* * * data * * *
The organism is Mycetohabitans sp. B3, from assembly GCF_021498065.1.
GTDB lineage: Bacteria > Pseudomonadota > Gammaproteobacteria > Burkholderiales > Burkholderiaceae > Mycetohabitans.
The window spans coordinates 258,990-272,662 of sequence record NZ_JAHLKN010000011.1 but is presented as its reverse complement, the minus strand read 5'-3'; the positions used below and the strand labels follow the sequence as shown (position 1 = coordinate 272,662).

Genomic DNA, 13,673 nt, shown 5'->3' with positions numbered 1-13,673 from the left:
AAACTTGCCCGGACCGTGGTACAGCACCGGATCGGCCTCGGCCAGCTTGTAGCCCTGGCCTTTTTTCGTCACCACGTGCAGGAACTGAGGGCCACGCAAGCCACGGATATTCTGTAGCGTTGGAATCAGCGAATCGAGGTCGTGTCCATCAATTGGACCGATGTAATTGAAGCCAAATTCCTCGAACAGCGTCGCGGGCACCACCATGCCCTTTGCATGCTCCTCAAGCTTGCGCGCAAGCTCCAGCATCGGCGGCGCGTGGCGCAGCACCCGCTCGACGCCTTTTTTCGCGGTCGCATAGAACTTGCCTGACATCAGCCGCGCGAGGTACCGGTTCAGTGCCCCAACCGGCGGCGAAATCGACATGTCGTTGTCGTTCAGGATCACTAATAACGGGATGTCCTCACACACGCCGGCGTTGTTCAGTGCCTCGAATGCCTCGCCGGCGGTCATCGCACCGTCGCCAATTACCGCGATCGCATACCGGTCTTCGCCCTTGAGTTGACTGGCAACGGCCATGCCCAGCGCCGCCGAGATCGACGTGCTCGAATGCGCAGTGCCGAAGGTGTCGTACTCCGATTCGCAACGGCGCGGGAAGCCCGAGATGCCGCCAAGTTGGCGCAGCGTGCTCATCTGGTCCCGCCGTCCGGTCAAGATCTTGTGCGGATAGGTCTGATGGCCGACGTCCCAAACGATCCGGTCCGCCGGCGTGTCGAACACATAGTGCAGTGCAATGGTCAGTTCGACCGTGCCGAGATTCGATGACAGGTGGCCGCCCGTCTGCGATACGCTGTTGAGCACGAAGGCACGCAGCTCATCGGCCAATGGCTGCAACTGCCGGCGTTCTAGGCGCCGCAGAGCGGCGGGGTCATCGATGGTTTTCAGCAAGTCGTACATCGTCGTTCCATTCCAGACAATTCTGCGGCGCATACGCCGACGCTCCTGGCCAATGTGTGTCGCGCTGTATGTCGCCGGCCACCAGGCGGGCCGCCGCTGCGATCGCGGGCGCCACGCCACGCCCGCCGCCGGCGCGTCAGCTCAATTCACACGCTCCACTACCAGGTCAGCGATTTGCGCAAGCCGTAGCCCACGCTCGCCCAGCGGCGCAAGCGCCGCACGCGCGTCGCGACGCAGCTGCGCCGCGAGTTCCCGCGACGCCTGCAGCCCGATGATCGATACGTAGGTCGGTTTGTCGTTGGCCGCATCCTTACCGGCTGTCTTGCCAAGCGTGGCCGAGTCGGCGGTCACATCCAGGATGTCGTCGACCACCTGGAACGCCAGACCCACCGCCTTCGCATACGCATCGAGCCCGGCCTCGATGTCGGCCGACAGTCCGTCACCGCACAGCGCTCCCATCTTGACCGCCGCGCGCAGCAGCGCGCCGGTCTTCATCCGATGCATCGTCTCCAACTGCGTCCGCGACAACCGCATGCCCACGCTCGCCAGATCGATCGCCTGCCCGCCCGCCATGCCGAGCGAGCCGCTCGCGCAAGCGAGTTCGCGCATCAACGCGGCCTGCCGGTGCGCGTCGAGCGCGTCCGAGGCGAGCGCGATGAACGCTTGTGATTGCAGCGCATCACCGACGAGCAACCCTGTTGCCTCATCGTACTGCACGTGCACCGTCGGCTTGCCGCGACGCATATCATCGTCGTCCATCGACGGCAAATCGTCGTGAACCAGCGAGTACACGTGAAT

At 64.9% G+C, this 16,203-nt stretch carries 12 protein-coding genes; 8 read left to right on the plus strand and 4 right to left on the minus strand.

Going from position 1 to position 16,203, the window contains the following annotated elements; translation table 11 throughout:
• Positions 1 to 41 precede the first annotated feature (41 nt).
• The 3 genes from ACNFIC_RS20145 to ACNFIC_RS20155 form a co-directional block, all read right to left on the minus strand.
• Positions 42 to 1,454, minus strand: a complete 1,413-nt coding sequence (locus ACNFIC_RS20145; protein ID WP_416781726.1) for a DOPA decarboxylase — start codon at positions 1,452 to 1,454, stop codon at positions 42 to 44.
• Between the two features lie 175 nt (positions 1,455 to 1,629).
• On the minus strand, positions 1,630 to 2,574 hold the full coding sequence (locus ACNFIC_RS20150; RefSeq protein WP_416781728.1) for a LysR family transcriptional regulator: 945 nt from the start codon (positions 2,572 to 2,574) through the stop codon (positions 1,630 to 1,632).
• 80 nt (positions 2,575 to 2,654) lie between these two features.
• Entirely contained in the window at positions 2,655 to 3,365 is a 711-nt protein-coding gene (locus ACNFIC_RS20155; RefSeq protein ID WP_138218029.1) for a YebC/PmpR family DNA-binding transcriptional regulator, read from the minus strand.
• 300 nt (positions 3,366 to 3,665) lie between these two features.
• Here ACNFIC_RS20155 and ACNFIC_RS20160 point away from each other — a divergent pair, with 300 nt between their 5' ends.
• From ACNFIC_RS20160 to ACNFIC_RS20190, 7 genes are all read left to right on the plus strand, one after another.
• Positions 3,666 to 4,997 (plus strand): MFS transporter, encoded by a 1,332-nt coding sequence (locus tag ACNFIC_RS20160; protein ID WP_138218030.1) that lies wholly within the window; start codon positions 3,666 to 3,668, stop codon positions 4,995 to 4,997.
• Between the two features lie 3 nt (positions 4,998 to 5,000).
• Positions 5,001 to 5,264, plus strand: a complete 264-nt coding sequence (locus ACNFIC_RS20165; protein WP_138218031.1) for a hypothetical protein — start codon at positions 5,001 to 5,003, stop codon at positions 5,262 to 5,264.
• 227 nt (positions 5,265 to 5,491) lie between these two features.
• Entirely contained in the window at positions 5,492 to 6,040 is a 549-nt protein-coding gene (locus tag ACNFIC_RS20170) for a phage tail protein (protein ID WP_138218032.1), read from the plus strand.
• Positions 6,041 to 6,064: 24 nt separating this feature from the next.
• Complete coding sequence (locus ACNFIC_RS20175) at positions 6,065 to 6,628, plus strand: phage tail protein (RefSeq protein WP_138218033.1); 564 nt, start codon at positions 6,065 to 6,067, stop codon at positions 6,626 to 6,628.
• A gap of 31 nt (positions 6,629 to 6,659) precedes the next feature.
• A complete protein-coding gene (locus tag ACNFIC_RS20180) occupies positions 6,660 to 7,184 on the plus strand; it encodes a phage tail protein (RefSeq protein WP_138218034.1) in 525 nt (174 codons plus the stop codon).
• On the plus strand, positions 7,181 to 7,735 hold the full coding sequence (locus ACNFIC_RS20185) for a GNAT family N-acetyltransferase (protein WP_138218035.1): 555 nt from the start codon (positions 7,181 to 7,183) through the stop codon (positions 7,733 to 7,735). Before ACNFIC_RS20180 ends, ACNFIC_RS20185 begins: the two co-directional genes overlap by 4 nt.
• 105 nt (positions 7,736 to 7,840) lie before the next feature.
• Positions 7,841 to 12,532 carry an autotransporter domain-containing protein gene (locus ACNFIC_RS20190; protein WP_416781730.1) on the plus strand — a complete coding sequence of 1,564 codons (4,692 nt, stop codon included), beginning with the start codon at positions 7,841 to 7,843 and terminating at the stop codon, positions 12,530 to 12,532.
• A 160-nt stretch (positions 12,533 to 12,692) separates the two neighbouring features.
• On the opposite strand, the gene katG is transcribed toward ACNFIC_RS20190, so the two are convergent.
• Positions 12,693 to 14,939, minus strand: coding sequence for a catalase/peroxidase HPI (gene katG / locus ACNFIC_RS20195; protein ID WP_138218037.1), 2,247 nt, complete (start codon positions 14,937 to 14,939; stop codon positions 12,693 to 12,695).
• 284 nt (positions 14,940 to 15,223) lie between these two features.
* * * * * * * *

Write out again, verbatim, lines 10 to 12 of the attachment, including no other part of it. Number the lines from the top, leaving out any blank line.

• Positions 42 to 1,454, minus strand: a complete 1,413-nt coding sequence (locus ACNFIC_RS20145; protein ID WP_416781726.1) for a DOPA decarboxylase — start codon at positions 1,452 to 1,454, stop codon at positions 42 to 44.
• Between the two features lie 175 nt (positions 1,455 to 1,629).
• On the minus strand, positions 1,630 to 2,574 hold the full coding sequence (locus ACNFIC_RS20150; RefSeq protein WP_416781728.1) for a LysR family transcriptional regulator: 945 nt from the start codon (positions 2,572 to 2,574) through the stop codon (positions 1,630 to 1,632).